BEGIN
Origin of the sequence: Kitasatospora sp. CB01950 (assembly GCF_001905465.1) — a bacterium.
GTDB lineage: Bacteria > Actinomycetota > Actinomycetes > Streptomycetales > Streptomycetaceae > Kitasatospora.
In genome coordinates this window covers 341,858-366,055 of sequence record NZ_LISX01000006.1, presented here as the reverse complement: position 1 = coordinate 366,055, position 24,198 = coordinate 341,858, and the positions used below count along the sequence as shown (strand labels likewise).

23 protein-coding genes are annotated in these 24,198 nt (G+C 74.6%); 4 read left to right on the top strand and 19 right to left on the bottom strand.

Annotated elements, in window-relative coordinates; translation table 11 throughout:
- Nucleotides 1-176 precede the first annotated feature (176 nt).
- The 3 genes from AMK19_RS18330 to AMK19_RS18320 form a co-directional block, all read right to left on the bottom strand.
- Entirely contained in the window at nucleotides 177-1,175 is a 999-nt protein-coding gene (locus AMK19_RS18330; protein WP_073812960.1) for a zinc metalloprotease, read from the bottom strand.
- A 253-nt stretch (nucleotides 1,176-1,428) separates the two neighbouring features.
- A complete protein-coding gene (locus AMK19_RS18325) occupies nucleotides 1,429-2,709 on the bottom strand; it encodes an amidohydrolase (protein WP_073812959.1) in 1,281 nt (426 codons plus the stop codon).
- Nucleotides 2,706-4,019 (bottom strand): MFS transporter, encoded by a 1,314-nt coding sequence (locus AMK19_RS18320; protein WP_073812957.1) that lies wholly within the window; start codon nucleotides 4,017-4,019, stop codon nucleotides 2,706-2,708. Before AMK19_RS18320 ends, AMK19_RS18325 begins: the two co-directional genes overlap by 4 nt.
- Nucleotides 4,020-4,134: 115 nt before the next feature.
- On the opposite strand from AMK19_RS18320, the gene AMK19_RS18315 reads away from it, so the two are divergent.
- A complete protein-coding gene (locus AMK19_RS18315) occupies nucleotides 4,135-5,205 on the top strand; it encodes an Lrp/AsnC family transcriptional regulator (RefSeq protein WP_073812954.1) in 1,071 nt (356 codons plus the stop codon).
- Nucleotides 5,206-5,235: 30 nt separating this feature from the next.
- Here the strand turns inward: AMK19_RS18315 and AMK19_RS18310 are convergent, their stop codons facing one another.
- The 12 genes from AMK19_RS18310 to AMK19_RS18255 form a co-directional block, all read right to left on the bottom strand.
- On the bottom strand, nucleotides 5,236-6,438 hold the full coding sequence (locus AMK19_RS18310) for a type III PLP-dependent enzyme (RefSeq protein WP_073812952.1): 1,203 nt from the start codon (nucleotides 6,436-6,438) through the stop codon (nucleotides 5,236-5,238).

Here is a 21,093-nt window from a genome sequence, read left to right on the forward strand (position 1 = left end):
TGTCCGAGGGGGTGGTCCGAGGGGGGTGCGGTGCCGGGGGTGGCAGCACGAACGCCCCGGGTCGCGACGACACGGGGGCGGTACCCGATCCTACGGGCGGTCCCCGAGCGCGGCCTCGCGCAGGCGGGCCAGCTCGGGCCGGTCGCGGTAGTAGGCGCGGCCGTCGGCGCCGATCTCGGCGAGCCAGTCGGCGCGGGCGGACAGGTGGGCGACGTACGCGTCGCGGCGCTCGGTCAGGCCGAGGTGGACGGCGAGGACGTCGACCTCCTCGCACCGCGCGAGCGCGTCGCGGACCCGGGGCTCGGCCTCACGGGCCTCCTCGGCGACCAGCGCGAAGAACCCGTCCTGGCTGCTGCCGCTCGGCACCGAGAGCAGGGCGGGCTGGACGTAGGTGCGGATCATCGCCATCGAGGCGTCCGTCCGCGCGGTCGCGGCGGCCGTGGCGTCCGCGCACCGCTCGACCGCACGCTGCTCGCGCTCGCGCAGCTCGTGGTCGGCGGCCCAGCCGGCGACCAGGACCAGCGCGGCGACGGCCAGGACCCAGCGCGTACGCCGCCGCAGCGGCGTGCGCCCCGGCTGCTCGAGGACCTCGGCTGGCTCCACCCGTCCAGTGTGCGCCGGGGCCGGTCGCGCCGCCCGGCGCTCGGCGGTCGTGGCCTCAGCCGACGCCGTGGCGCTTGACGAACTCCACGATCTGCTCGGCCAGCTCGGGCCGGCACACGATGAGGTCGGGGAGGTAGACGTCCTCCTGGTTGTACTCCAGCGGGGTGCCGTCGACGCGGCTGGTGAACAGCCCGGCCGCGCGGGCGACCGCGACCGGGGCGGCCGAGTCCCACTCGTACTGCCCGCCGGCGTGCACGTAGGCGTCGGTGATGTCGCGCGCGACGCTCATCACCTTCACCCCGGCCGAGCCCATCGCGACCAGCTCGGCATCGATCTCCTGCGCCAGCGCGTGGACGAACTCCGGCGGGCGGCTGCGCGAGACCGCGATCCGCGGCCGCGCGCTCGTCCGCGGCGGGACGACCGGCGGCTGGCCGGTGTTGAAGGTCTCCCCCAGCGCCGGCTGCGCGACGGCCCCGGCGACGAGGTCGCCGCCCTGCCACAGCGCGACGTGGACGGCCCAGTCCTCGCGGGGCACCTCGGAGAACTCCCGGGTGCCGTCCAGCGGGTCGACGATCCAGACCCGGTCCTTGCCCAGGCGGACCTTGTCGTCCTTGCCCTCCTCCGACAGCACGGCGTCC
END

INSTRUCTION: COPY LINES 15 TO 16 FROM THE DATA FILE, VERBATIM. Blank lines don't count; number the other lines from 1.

- Nucleotides 5,206-5,235: 30 nt separating this feature from the next.
- Here the strand turns inward: AMK19_RS18315 and AMK19_RS18310 are convergent, their stop codons facing one another.